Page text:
Dysregulated Handling of Dietary Protein and Muscle Protein Synthesis After Mixed-Meal Ingestion in Maintenance Hemodialysis Patients

Stephan van Vliet, Sarah K. Skinner, Joseph W. Beals, Brandon A. Pagni, Hsin Yu Fang, Alexander V. Ulanov, Zhong Li, Scott A. Paluska, Michael Mazzulla, Daniel W.D. West, Daniel R. Moore, Kenneth R. Wilund, Nicholas A. Burd

Research output: Contribution to journalArticlepeer-review

32 Scopus citations


Introduction: Skeletal muscle loss is common in patients with renal failure who receive maintenance hemodialysis (MHD) therapy. Regular ingestion of protein-rich meals are recommended to help offset muscle protein loss in MHD patients, but little is known about the anabolic potential of this strategy. Methods: Eight MHD patients (age: 56 ± 5 years; body mass index [BMI]: 32 ± 2 kg/m2) and 8 nonuremic control subjects (age: 50 ± 2 years: BMI: 31 ± 1 kg/m2) received primed continuous L-[ring-2H5]phenylalanine and L-[1-13C]leucine infusions with blood and muscle biopsy sampling on a nondialysis day. Participants consumed a mixed meal (546 kcal; 20-g protein, 59-g carbohydrates, 26-g fat) with protein provided as L-[5,5,5-2H3]leucine-labeled eggs. Results: Circulating dietary amino acid availability was reduced in MHD patients (41 ± 5%) versus control subjects (61 ± 4%; P = 0.03). Basal muscle caspase-3 protein content was elevated (P = 0.03) and large neutral amino acid transporter 1 (LAT1) protein content was reduced (P = 0.02) in MHD patients versus control subjects. Basal muscle protein synthesis (MPS) was ∼2-fold higher in MHD patients (0.030 ± 0.005%/h) versus control subjects (0.014 ± 0.003%/h) (P = 0.01). Meal ingestion failed to increase MPS in MHD patients (absolute change from basal: 0.0003 ± 0.007%/h), but stimulated MPS in control subjects (0.009 ± 0.002%/h; P = 0.004). Conclusions: MHD patients demonstrated muscle anabolic resistance to meal ingestion. This blunted postprandial MPS response in MHD patients might be related to high basal MPS, which results in a stimulatory ceiling effect and/or reduced plasma dietary amino acid availability after mixed-meal ingestion.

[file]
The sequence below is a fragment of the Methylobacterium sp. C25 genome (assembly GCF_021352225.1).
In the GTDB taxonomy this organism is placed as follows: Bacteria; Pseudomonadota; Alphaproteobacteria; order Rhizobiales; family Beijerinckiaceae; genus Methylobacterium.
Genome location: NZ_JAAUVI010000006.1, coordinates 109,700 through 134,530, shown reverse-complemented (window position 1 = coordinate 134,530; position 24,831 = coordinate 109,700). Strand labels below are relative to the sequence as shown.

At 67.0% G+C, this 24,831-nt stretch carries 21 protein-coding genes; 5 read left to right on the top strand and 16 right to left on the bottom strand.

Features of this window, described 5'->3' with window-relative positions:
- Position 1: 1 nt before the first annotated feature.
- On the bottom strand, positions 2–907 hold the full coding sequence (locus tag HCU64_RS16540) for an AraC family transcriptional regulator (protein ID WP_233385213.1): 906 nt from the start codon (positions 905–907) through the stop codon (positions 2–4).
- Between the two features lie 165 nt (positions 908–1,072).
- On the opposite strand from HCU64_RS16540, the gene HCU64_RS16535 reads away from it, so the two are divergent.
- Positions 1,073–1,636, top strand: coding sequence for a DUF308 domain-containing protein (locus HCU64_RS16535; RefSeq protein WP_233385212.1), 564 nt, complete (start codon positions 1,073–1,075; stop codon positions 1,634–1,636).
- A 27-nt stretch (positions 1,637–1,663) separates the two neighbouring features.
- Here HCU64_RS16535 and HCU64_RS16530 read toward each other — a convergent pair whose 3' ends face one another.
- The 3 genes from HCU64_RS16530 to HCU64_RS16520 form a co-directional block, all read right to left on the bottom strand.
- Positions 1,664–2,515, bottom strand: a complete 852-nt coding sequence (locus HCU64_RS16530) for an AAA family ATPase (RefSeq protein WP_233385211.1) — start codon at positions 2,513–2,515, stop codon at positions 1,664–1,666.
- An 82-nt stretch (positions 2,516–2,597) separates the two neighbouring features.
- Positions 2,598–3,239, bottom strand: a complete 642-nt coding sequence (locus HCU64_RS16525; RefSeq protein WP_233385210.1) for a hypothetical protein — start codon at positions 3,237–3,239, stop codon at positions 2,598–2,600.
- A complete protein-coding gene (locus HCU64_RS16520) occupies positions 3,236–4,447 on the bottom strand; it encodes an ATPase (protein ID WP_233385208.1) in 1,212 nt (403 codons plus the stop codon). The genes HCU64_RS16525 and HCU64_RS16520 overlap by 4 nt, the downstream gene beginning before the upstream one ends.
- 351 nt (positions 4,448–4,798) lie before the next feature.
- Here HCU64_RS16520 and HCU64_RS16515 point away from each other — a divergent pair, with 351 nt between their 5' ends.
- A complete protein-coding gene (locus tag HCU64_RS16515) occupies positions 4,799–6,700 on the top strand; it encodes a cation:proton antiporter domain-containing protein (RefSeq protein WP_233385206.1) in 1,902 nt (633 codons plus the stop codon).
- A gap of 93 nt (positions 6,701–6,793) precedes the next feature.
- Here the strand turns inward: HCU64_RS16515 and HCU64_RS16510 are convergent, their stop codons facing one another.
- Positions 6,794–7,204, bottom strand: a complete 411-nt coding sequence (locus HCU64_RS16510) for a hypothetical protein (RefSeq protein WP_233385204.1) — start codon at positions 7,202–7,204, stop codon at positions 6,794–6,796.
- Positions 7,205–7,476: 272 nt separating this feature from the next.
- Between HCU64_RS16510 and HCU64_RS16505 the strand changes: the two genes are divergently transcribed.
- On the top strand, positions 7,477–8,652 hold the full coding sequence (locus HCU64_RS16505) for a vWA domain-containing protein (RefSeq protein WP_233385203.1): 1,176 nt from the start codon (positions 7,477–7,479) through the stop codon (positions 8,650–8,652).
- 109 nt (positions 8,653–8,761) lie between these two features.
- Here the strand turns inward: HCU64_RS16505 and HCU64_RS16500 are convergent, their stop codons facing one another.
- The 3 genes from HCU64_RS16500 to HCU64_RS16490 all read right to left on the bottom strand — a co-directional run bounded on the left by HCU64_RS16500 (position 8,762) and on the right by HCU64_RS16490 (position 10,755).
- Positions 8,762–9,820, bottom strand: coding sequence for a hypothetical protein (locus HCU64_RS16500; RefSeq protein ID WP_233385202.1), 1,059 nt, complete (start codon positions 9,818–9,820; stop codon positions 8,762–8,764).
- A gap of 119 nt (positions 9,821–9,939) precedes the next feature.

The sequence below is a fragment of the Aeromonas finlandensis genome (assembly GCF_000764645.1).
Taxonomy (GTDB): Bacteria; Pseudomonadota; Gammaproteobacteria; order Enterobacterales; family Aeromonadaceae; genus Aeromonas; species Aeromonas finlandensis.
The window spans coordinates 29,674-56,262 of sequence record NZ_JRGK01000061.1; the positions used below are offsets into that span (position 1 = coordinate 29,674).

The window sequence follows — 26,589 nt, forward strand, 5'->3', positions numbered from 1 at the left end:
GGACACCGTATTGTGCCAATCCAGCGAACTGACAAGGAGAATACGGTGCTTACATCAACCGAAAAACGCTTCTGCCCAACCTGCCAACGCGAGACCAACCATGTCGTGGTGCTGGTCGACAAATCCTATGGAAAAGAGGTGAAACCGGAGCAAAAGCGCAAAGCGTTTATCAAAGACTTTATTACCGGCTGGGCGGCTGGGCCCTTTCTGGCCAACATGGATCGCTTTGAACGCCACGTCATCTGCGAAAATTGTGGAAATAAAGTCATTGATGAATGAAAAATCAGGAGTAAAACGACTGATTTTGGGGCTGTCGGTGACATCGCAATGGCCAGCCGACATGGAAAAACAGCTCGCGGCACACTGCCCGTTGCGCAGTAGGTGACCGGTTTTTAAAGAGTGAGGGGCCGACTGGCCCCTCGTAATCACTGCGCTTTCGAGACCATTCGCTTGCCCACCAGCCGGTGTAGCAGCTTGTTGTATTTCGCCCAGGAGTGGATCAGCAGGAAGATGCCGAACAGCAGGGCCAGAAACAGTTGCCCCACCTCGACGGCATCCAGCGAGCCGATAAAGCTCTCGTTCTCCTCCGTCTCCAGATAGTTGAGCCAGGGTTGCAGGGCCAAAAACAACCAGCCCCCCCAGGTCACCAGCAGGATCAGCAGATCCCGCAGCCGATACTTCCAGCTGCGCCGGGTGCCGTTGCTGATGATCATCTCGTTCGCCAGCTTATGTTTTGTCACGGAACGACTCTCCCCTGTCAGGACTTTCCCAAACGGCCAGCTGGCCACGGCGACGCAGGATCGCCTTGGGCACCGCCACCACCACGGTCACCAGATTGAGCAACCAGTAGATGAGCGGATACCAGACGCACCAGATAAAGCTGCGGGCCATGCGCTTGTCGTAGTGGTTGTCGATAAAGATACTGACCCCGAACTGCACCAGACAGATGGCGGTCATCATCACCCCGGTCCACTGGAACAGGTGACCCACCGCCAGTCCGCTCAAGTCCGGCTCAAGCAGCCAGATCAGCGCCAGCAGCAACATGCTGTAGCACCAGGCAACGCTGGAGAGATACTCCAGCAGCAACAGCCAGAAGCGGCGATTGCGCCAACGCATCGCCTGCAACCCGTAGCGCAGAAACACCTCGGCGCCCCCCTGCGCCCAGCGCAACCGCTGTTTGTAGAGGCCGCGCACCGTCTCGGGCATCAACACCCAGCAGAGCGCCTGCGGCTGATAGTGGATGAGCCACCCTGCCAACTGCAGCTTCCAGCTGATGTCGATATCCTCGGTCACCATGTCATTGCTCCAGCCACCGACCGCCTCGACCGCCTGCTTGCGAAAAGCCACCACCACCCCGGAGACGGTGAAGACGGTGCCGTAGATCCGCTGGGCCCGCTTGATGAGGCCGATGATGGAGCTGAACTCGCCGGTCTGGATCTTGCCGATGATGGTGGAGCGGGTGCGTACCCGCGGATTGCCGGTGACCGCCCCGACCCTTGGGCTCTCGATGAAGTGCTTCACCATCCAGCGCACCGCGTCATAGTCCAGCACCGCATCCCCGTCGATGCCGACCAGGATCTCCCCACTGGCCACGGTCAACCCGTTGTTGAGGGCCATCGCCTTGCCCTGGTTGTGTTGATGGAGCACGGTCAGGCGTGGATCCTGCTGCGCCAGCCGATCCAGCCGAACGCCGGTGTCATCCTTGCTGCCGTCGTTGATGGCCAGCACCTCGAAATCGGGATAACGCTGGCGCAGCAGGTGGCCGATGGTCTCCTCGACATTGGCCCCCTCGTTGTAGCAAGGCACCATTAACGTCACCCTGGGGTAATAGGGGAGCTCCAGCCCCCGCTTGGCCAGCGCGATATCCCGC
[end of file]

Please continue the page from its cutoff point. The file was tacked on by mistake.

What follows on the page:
Original languageEnglish
Pages (from-to)1403-1415
Number of pages13
JournalKidney International Reports
Issue number6
StatePublished - Nov 2018


  • chronic kidney disease
  • inflammation
  • insulin resistance
  • nutrition
  • protein digestion


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